Student SearchThe problem with students using Google is not that the search giant is incapable of retrieving useful educational content. It’s that finding that content using simple search terms is a difficult art to master.

But, a coalition of education-oriented companies and organizations aims to make it easier to find useful educational content amid the detritus of the Web. The Association of Educational Publishers (AEP) and Creative Commons, the leaders of the group, announced on June  7th that they are forming a working group to come up with more detailed criteria that could eventually be incorporated into the search interfaces for Google, Bing, and Yahoo!

The project, which has funding from the William and Flora Hewlett Foundation and the Bill & Melinda Gates Foundation, was prompted by a joint move by those major search engines to help users do more structured Web searches. The idea behind the new education partnership is to determine a common “framework” for narrowing search results for education content, says Charlene Gaynor, CEO of the Association of Education Publishers — by subject area, or source type, or content type, or any number of possible criteria. The goal is also to persuade publishers of educational content, whether open-access or proprietary, to use a corresponding set of metatags to help the search engines categorize their content more easily.

“Searching is easy, finding is hard, and finding relevant is very hard,” said Michael Johnson, an AEP board member who will be serving on a working group devoted to developing the framework over the next six months or so. “The purpose of this effort is to provide a series of tags and tools that allows the search engines to more discretely and accurately expose the educational resources to the people who need it,” said Johnson. The project is aimed at benefiting the publishers of educational content as much as students, he said. By giving publishers better flares and students better binoculars, Johnson and his colleagues hope to up their chances of finding one another in the wilderness of the Web.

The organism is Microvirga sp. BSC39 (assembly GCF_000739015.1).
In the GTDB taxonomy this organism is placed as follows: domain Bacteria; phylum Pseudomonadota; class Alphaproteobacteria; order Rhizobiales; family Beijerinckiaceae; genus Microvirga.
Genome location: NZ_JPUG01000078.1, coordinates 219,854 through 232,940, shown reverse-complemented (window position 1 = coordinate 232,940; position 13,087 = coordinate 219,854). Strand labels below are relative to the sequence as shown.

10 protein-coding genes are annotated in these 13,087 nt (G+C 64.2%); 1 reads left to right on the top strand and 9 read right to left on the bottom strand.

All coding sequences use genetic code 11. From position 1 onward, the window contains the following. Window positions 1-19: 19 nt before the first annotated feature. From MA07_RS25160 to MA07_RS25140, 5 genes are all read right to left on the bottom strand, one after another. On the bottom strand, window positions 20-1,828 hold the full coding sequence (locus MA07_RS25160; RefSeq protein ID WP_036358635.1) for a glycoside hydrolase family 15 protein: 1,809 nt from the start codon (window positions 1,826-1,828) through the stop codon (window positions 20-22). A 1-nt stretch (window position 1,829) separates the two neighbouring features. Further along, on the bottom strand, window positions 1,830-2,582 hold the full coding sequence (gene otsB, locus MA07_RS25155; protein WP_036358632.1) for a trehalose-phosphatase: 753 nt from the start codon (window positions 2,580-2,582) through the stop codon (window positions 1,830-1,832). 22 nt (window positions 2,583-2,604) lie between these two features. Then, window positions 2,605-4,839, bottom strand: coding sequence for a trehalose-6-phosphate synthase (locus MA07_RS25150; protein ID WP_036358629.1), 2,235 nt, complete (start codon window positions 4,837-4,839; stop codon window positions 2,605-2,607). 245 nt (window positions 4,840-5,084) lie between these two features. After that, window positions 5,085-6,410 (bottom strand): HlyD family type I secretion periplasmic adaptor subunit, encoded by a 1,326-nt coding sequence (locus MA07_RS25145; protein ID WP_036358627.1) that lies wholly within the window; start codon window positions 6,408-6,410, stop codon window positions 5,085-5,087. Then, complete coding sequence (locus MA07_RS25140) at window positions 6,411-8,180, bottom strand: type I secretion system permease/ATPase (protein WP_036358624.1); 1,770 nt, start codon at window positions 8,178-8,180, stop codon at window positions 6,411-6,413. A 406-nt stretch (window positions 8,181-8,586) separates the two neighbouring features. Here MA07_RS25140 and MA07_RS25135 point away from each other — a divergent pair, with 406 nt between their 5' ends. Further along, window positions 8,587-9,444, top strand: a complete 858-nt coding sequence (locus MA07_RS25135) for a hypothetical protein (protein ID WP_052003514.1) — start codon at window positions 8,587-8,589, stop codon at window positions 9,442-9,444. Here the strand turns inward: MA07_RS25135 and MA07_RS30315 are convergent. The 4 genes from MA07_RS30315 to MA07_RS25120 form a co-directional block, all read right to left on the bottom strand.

“The tricky part is what are going to be the discriminating values by which we’re going to decide the values,” said Gaynor, the AEP head. That is the job of the working group, which will be overseen by Creative Commons. Catherine Casserly, CEO of Creative Commons, said that while the project is in the very early stages, it could portend a future wherein students and educators can recommend useful or reliable sites and share them with others in a community. But Casserly cautions against putting the cart too far ahead of the horse. “The first phase,” she says, “is getting the vocabulary right so we can get the search right.”


One Response to “Improving Web Searches for Students”

  1. Amy says:

    Great idea – its so difficult to get the right student audience especially when it comes to corporate students! We offer courses for students in China and UK/US but also for companies wishing to learn business Chinese language. We need a simple solution to attract these people.

Leave a Reply to Amy



© 2011